by Chris White
Gov. Jerry Brown signed a bill Saturday effectively prohibiting new federal offshore oil drilling along California’s coast, and announced that he opposes plans to expand crude exploration on public lands in the state.
The legislation he signed blocks the Trump administration’s plan to expand offshore oil drilling through the prohibition on new leases for new construction of oil and gas-related infrastructure, such as oil pipelines. Brown has worked to cultivate a status as one of President Donald Trump’s chief opponents.
“Today, California’s message to the Trump administration is simple: Not here, not now,” the Democratic governor noted in a press statement announcing the move. “We will not let the federal government pillage public lands and destroy our treasured coast.”
Brown also submitted formal opposition to the Bureau of Land Management’s proposal to open new public land and mineral estates for oil and gas lease sales. His move comes nearly six months after officials on the California Coastal Commission urged the federal Bureau of Ocean Energy Management (BOEM) to rescind plans allowing companies to drill for oil off the coast.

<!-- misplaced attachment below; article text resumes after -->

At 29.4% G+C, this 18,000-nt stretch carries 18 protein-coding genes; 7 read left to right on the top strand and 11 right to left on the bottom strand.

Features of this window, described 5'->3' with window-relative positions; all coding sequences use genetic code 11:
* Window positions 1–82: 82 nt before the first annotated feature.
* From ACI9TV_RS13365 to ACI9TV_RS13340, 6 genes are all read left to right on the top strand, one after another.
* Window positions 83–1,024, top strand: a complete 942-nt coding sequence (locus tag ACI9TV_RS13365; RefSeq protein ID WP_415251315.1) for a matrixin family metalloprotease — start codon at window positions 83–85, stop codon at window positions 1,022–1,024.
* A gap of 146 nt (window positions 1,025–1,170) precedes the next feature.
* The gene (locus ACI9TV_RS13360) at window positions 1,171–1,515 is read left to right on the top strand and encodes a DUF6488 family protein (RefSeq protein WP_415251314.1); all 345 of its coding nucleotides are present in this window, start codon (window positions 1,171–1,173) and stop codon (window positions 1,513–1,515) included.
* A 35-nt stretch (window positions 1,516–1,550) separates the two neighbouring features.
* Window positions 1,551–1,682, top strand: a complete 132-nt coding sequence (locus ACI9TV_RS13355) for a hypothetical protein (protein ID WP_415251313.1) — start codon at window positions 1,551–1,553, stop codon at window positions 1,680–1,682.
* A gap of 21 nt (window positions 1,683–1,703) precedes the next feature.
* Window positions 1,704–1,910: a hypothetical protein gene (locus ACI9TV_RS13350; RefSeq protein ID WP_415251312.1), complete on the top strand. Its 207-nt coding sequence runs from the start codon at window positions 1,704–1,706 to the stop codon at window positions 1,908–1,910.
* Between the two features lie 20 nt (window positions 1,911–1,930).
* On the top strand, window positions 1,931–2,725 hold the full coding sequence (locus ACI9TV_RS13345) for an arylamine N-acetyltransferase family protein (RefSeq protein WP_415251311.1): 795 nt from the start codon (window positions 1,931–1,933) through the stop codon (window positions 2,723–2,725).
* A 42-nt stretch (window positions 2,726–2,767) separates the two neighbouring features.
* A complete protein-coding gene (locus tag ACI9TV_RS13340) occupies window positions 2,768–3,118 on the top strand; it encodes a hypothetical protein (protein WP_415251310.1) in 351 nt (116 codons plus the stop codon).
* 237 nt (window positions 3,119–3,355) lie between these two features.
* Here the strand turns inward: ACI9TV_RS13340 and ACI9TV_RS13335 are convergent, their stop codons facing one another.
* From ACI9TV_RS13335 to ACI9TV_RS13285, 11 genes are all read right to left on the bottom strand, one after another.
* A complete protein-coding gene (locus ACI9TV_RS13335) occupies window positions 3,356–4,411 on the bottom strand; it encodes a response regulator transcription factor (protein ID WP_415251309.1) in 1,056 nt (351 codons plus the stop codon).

“It has been more than twenty years since the Bureau of Land Management last expanded the availability of federal public lands and mineral estates for oil and gas leases in the Central Valley and Central Coast of California,” Brown wrote in a letter to Secretary of the Interior Ryan Zinke. “Since then, the world’s understanding of the threats of climate change has greatly advanced and, in many cases, these threats have become reality.”
Trump issued executive orders in 2017, nixing former President Barack Obama-era regulations on offshore drilling that are worth $288 million over a decade. Obama put the rules in place after six years of study into the 2010 Deepwater Horizon oil spill. A gas leak caused the explosion and released millions of barrels of oil into the Gulf of Mexico.
California’s decision could set it on a collision course with the Trump administration and the courts. The state has control over the first three miles west from the coast, and the federally owned Outer Continental Shelf includes waters up to three miles out from that line.
California officials can therefore control pipelines, transportation of materials, terminals, and refineries built in coastal areas. The federal government could pull out the U.S. Constitution’s supremacy clause to create a regulatory framework that would override California law.
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